Also referred to as an inhibited introvert, a restrained introvert tends to be more restrained around new people. So, their restraint and withdrawn nature can change when they become used to their new environment. They also tend to be grounded, thoughtful, reflective, and plodding.

Sometimes a restrained introvert can be unwavering and rocklike. They’re often quiet and dutiful. It’s someone who other people can rely on.

What Is an Extrovert?

Extrovert

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An extrovert is a person who thrives and enjoys being around other people. They become energized when they’re socializing, especially in large gatherings. It’s safe to say that an extrovert is the direct opposite of an introvert.

Characteristics of an Extrovert

While an introvert feels drained by other people, an extrovert feels energized by them. Here are the main characteristics of an extrovert.

1. Highly Sociable

An extrovert loves talking to other people. They’re comfortable talking to people all day without feeling drained. So, talking to people isn’t just an interest to them, it’s what they do every day.

They enjoy having small talks with friends and relatives as well as serious talks with their coworkers and bosses. So, if you’re always ready to start a conversation with anyone, and you’re willing to keep it going, you could be an extrovert.

Also, if you’re naturally outgoing and have high self-esteem, and don’t have difficulty socializing, you’re an extrovert. If you enjoy speaking in front of large gatherings and you’re highly sociable and friendly, then you’re most probably an extrovert.

2. Naturally Love Social Gatherings

An extrovert thrives on social interactions. These situations inspire them and keep them fully energized. So, while an introvert finds social gatherings and interactions draining, an extrovert finds them rewarding.

This affirms the fact that the difference between the two personalities is like day and night. So, if you always find joy in talking to other people and your mood is boosted when you socialize, then you’re likely to be an extrovert.

3. Very Open

An extrovert is always willing to open up and let other people know their thoughts and feelings. For instance, an extrovert will be the first person to introduce themselves to strangers at a party. They can easily strike up a conversation with new people.

Furthermore, an extrovert is often considered to be more forceful than an introvert. They openly share their thoughts without worrying about how other people feel or think about them.

Types of Extroverts

Like introverts, extroverts are divided into several categories, depending on the level of their extroversion. Here are the main types of extroverts.

1. A Social Extrovert

A social extrovert is someone who enjoys socializing and talking about different things. They love making new friends and going out. This extrovert is often the life of the party, especially since they love mingling with everyone.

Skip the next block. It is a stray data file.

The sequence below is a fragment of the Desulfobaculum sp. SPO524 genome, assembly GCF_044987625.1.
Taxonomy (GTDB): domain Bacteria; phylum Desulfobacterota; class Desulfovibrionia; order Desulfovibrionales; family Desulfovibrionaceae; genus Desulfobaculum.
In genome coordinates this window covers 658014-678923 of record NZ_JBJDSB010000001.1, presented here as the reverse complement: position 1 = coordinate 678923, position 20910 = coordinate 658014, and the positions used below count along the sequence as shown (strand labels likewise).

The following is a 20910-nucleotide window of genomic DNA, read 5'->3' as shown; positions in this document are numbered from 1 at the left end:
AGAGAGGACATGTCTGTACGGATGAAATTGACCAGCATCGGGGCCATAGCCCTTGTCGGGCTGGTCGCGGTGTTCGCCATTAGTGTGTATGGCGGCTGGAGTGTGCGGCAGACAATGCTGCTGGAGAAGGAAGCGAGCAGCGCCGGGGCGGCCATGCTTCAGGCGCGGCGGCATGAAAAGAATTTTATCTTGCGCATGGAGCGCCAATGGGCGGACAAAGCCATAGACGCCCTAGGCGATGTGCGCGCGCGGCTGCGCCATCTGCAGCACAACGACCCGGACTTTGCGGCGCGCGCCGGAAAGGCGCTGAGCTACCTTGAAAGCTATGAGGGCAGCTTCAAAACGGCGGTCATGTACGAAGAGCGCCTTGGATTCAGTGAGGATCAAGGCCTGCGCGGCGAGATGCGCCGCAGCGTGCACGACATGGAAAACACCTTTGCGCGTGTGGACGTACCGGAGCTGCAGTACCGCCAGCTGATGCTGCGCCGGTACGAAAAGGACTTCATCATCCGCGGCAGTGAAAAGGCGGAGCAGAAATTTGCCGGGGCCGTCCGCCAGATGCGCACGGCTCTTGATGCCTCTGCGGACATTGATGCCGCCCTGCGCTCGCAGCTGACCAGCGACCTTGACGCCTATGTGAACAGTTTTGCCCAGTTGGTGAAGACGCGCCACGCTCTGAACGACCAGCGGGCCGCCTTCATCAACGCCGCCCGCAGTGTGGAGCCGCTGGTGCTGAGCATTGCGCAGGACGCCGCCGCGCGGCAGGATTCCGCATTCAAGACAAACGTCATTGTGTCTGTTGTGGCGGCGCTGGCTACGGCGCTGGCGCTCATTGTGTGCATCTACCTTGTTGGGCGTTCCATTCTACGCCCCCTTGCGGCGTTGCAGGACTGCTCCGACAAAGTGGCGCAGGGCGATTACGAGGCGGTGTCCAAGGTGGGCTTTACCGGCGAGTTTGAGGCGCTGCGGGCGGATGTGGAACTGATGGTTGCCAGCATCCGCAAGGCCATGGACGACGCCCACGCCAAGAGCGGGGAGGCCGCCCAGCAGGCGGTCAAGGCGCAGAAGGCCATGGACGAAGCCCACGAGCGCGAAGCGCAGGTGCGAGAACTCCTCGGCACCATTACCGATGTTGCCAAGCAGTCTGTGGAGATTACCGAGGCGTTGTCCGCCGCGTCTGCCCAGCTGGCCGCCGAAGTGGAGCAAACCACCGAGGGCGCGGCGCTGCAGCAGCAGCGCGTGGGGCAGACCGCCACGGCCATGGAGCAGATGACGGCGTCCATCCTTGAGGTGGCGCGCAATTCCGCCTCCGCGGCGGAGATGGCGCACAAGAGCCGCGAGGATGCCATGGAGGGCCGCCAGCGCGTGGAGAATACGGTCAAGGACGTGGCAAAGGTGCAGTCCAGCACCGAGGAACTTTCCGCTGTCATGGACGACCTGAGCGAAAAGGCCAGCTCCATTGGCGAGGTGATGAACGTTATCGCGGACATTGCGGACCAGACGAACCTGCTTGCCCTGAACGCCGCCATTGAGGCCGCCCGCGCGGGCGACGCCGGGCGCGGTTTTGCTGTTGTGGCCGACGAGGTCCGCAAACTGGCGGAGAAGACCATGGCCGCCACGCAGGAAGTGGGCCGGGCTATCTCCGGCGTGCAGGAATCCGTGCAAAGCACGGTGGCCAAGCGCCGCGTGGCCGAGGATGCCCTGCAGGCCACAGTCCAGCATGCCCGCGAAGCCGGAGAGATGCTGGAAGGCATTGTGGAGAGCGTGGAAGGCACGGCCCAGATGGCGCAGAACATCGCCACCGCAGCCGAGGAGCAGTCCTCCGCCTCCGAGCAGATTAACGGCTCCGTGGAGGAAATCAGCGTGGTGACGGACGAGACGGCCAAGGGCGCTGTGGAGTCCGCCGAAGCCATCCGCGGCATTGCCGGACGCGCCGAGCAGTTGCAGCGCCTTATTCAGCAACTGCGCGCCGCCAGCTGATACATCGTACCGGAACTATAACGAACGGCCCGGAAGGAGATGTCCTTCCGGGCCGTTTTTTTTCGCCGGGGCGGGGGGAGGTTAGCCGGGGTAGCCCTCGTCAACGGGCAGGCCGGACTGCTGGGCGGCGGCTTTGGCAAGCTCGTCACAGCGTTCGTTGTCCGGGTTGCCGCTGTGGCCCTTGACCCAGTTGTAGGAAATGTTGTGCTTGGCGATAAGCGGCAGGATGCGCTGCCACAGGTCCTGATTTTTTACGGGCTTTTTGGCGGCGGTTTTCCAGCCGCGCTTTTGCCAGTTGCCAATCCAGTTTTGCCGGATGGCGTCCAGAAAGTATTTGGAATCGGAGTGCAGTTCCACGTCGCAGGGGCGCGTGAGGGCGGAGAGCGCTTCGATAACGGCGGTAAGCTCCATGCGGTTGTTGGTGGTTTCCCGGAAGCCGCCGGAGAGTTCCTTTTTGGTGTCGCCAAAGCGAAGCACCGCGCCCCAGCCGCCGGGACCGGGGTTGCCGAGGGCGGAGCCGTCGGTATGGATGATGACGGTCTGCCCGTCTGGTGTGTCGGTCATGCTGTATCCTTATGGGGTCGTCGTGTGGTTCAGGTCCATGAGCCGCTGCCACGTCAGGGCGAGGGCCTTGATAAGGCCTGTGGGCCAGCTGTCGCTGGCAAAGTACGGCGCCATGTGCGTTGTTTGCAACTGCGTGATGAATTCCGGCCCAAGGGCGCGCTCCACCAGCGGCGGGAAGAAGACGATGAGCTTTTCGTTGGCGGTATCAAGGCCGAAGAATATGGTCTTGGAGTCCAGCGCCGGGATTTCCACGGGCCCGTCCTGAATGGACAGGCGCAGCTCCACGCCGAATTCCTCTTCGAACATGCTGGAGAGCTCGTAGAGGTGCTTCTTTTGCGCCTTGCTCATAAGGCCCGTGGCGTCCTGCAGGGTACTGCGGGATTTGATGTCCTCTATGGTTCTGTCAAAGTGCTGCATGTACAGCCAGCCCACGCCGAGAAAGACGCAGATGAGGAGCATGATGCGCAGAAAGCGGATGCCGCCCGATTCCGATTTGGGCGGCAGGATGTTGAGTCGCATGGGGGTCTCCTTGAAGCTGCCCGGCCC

2. An Assertive Extrovert

An assertive extrovert is often considered to be forceful. They like to take charge of every situation, especially in social gatherings. They’ll always be seen meeting different people and having conversations.

They enjoy being the center of attention and being surrounded by people. Their energy comes from socializing.

3. An Aggressive Extrovert

Sometimes aggressive extroverts get into trouble with other people because they don’t think things through. They’re also very outgoing. They enjoy making fun of other people and pointing out their mistakes just for laughs.

An aggressive extrovert doesn’t struggle to convince other people to follow their lead. Their aggressiveness and humor make people follow them, even when it’s not in their best interest.

What Is an Introverted Extrovert?

an Introverted Extrovert

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An introverted extrovert is a person who tends to share both extrovert and introvert personalities. However, their personality tends to lean more on the extrovert side. For example, they get energized when they’re around other people but become drained by people after some time.

So, while introverted extroverts will enjoy socializing, they’ll also crave solitude at some point. This alone time helps them to recharge, just like a pure introvert. As an introverted extrovert, you’ll portray extrovert and introvert tendencies, depending on the situation.

For instance, you’ll host people and then ghost them at some point, even without saying goodbye. Also, if you like to lead without getting all the limelight, you’re probably an introverted extrovert. Another perfect example of an introverted extrovert is someone who enjoys having a face-to-face conversation or a phone call rather than texting or sending emails.

Furthermore, an introverted extrovert likes to help other people but has a hard time accepting help from others. They won’t shy away from showing other people care, but they don’t like getting the same kind of attention. That’s why sometimes they’re considered to be full of pride.